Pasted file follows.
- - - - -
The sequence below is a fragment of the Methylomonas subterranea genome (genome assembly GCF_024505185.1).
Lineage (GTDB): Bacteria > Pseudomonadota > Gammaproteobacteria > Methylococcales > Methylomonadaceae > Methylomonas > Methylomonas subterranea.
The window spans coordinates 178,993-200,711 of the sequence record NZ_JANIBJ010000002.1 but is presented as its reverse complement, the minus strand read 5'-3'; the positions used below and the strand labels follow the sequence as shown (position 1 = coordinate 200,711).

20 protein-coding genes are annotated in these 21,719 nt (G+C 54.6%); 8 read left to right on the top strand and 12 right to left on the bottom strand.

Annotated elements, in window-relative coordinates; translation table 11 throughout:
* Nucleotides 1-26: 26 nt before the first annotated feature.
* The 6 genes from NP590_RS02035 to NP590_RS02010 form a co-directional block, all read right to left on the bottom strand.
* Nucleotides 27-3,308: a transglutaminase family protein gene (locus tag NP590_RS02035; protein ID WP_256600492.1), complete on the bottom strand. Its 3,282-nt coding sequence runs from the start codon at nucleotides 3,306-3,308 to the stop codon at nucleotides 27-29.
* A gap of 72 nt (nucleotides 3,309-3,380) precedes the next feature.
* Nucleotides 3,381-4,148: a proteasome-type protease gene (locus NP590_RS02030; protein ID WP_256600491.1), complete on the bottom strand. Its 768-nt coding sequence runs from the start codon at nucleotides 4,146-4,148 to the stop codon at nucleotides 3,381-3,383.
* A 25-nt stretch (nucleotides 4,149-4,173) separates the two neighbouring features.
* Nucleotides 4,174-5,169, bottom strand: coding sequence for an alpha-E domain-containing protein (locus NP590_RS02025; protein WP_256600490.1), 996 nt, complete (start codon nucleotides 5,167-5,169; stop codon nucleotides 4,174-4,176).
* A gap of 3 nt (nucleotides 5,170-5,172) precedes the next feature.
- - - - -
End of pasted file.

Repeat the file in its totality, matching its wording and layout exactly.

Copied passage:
The sequence below is a fragment of the Methylomonas subterranea genome (genome assembly GCF_024505185.1).
Lineage (GTDB): Bacteria > Pseudomonadota > Gammaproteobacteria > Methylococcales > Methylomonadaceae > Methylomonas > Methylomonas subterranea.
The window spans coordinates 178,993-200,711 of the sequence record NZ_JANIBJ010000002.1 but is presented as its reverse complement, the minus strand read 5'-3'; the positions used below and the strand labels follow the sequence as shown (position 1 = coordinate 200,711).

20 protein-coding genes are annotated in these 21,719 nt (G+C 54.6%); 8 read left to right on the top strand and 12 right to left on the bottom strand.

Annotated elements, in window-relative coordinates; translation table 11 throughout:
* Nucleotides 1-26: 26 nt before the first annotated feature.
* The 6 genes from NP590_RS02035 to NP590_RS02010 form a co-directional block, all read right to left on the bottom strand.
* Nucleotides 27-3,308: a transglutaminase family protein gene (locus tag NP590_RS02035; protein ID WP_256600492.1), complete on the bottom strand. Its 3,282-nt coding sequence runs from the start codon at nucleotides 3,306-3,308 to the stop codon at nucleotides 27-29.
* A gap of 72 nt (nucleotides 3,309-3,380) precedes the next feature.
* Nucleotides 3,381-4,148: a proteasome-type protease gene (locus NP590_RS02030; protein ID WP_256600491.1), complete on the bottom strand. Its 768-nt coding sequence runs from the start codon at nucleotides 4,146-4,148 to the stop codon at nucleotides 3,381-3,383.
* A 25-nt stretch (nucleotides 4,149-4,173) separates the two neighbouring features.
* Nucleotides 4,174-5,169, bottom strand: coding sequence for an alpha-E domain-containing protein (locus NP590_RS02025; protein WP_256600490.1), 996 nt, complete (start codon nucleotides 5,167-5,169; stop codon nucleotides 4,174-4,176).
* A gap of 3 nt (nucleotides 5,170-5,172) precedes the next feature.